Mesopotamian Abrogation of Marriage Agreement

(Translator: J.J. Finkelstein)

Alalakh, fifteenth century, B.C. Text: D. J. Wiseman, The Alalakh Tablets, No. 17, Pl. IX; transliteration and translation, ibid., p. 40. [a]

Seal of Niqmepa (seal impression of Idrimi)[1]
Shatuwa son of Zuwa, citizen of Luba, asked Apra for (the hand of) his daughter to be his daughter-in-law, (5) and, in accordance with the rules of Aleppo, brought him the marriage gift. Apra (subsequently) committed treason, [2] was executed for his crime, (10) and his estate was confiscated by[3] the palace. Shatuwa came, in the light of his (rights to his) possessions—six ingots of copper and two bronze daggers—and took them (back). (X5? And as of this day, Niqmepa (is considered to have) satisfied Shatuwa. For (all) future time, Shatuwa [will have no further] legal claim with reference to his pos[sessions]. Seven witnesses, including the scribe.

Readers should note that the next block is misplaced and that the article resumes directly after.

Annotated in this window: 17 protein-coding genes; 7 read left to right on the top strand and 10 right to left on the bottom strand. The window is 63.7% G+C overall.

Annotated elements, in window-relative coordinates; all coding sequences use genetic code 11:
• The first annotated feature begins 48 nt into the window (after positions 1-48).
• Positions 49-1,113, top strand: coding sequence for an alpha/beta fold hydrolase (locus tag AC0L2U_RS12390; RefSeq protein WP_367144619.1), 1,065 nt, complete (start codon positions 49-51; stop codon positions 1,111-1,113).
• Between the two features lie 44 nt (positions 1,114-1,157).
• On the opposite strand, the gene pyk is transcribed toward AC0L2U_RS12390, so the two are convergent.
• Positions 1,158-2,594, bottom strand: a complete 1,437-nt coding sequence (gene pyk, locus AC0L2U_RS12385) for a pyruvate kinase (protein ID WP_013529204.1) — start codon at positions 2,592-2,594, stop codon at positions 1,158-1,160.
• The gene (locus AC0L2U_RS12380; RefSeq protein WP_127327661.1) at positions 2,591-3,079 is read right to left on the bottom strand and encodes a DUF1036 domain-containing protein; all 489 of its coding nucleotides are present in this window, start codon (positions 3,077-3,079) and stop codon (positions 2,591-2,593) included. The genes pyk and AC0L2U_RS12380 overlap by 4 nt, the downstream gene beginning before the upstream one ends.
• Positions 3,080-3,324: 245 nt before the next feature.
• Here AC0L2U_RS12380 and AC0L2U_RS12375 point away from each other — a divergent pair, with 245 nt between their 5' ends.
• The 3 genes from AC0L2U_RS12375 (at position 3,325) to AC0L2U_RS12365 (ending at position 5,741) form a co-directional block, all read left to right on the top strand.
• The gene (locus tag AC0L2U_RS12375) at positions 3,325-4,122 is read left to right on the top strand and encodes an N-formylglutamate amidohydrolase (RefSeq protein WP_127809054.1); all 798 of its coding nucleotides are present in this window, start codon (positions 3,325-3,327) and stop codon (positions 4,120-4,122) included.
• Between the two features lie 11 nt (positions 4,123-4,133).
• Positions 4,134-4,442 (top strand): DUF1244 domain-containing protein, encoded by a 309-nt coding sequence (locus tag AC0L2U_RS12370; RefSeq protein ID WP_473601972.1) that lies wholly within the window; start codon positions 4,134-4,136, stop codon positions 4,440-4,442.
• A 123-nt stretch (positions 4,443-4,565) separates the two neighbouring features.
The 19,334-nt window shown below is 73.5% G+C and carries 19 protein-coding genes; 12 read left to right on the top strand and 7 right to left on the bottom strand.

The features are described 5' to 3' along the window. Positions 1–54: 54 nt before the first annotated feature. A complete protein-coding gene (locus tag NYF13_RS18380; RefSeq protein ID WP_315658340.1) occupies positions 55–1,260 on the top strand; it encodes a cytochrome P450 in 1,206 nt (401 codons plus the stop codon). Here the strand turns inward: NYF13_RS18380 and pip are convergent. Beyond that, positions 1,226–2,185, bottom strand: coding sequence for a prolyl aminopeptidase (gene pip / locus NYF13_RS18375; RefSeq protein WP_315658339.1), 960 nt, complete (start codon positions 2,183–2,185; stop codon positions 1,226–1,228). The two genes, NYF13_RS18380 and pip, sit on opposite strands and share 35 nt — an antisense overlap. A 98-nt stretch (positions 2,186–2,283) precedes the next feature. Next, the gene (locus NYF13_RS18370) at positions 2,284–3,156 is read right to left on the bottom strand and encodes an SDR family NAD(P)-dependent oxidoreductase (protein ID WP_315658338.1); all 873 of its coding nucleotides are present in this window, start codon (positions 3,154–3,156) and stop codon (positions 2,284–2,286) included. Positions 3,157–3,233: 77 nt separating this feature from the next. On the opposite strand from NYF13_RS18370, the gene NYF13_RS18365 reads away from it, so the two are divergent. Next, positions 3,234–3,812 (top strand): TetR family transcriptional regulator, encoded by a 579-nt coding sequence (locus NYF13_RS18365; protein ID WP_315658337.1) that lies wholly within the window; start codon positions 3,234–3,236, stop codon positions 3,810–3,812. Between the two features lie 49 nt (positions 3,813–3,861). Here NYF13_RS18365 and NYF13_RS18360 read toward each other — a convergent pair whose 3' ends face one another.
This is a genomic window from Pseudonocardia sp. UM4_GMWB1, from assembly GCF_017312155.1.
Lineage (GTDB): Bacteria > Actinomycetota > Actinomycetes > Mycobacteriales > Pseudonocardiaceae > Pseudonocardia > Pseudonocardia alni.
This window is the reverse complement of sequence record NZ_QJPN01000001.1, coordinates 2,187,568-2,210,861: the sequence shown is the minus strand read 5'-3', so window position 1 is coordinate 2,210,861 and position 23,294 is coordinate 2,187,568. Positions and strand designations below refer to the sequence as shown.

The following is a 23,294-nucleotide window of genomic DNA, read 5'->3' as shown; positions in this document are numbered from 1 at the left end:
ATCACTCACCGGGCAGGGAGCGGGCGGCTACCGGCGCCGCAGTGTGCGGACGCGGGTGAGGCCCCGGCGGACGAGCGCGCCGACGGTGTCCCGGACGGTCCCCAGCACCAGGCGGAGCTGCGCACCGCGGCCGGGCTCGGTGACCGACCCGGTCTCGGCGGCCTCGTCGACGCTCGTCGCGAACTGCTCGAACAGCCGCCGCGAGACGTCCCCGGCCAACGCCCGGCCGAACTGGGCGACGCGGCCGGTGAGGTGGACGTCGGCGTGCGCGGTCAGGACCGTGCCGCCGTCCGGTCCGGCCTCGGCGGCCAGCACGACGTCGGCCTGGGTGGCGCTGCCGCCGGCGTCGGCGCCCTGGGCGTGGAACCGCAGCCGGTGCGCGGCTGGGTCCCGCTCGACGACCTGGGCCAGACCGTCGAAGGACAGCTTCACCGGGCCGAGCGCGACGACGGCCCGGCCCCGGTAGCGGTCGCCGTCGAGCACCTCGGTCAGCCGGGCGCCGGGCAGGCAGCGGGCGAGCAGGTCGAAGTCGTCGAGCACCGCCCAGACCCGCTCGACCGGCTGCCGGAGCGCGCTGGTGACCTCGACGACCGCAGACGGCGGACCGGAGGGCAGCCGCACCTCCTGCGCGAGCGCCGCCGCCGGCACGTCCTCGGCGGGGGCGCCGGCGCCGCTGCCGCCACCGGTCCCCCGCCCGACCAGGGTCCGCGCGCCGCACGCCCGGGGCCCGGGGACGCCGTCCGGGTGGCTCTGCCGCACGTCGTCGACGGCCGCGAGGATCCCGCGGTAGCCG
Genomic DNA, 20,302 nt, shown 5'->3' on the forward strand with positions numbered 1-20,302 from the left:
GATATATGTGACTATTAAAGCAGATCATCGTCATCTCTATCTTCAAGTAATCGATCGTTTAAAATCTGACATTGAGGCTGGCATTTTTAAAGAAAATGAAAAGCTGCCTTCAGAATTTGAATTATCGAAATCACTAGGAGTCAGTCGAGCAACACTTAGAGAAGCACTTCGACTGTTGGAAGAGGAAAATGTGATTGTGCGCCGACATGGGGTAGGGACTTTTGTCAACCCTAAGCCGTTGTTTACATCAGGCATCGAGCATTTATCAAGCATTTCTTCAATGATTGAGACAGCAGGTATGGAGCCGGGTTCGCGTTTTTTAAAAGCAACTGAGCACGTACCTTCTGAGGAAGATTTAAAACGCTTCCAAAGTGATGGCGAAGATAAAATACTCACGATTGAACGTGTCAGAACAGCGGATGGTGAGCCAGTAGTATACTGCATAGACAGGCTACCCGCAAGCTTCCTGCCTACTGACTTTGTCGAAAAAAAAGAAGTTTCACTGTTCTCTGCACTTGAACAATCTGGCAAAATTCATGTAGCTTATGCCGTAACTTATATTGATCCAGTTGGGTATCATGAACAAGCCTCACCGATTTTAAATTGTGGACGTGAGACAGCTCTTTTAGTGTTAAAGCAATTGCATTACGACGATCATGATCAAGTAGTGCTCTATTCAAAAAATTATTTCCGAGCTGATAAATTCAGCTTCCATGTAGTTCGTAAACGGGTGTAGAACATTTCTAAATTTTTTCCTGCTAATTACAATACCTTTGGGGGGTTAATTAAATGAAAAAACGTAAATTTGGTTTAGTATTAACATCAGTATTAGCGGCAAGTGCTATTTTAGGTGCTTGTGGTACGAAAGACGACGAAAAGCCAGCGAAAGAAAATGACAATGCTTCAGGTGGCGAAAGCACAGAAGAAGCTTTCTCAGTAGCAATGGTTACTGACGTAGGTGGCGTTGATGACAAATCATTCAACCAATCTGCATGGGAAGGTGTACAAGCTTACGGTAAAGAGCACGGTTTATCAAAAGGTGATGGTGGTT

[1] Niqmepa was the son of Idrimi, kings of Alalakh in the first half of the 15th century B.C.
[2] Lit. "became an evildoer (bel masikti)."
[3] Lit.: "entered (the palace)."

[a] ANET p. {546}.


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